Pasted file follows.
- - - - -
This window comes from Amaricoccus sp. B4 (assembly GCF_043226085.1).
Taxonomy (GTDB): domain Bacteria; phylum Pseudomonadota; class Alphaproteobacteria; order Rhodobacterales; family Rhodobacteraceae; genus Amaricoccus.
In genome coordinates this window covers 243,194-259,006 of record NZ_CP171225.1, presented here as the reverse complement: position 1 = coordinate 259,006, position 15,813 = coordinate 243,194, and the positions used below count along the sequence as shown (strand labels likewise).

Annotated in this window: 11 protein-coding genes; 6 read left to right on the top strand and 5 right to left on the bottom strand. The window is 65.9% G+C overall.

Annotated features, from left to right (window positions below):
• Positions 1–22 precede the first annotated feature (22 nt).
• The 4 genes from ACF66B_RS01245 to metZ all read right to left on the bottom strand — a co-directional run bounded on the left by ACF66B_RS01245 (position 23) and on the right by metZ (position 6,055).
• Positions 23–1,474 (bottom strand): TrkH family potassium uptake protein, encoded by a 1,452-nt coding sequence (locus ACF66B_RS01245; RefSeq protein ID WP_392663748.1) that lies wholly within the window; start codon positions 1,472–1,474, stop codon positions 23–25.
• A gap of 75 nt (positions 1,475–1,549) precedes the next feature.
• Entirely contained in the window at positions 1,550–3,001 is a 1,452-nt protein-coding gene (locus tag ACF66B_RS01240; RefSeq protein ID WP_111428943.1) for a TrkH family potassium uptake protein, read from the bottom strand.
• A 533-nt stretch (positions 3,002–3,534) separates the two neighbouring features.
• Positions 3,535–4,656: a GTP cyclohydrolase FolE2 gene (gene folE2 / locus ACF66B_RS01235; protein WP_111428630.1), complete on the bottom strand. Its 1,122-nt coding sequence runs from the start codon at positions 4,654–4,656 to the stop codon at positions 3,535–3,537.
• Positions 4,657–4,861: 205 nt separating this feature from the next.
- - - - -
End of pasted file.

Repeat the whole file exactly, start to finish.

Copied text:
This window comes from Amaricoccus sp. B4 (assembly GCF_043226085.1).
Taxonomy (GTDB): domain Bacteria; phylum Pseudomonadota; class Alphaproteobacteria; order Rhodobacterales; family Rhodobacteraceae; genus Amaricoccus.
In genome coordinates this window covers 243,194-259,006 of record NZ_CP171225.1, presented here as the reverse complement: position 1 = coordinate 259,006, position 15,813 = coordinate 243,194, and the positions used below count along the sequence as shown (strand labels likewise).

Annotated in this window: 11 protein-coding genes; 6 read left to right on the top strand and 5 right to left on the bottom strand. The window is 65.9% G+C overall.

Annotated features, from left to right (window positions below):
• Positions 1–22 precede the first annotated feature (22 nt).
• The 4 genes from ACF66B_RS01245 to metZ all read right to left on the bottom strand — a co-directional run bounded on the left by ACF66B_RS01245 (position 23) and on the right by metZ (position 6,055).
• Positions 23–1,474 (bottom strand): TrkH family potassium uptake protein, encoded by a 1,452-nt coding sequence (locus ACF66B_RS01245; RefSeq protein ID WP_392663748.1) that lies wholly within the window; start codon positions 1,472–1,474, stop codon positions 23–25.
• A gap of 75 nt (positions 1,475–1,549) precedes the next feature.
• Entirely contained in the window at positions 1,550–3,001 is a 1,452-nt protein-coding gene (locus tag ACF66B_RS01240; RefSeq protein ID WP_111428943.1) for a TrkH family potassium uptake protein, read from the bottom strand.
• A 533-nt stretch (positions 3,002–3,534) separates the two neighbouring features.
• Positions 3,535–4,656: a GTP cyclohydrolase FolE2 gene (gene folE2 / locus ACF66B_RS01235; protein WP_111428630.1), complete on the bottom strand. Its 1,122-nt coding sequence runs from the start codon at positions 4,654–4,656 to the stop codon at positions 3,535–3,537.
• Positions 4,657–4,861: 205 nt separating this feature from the next.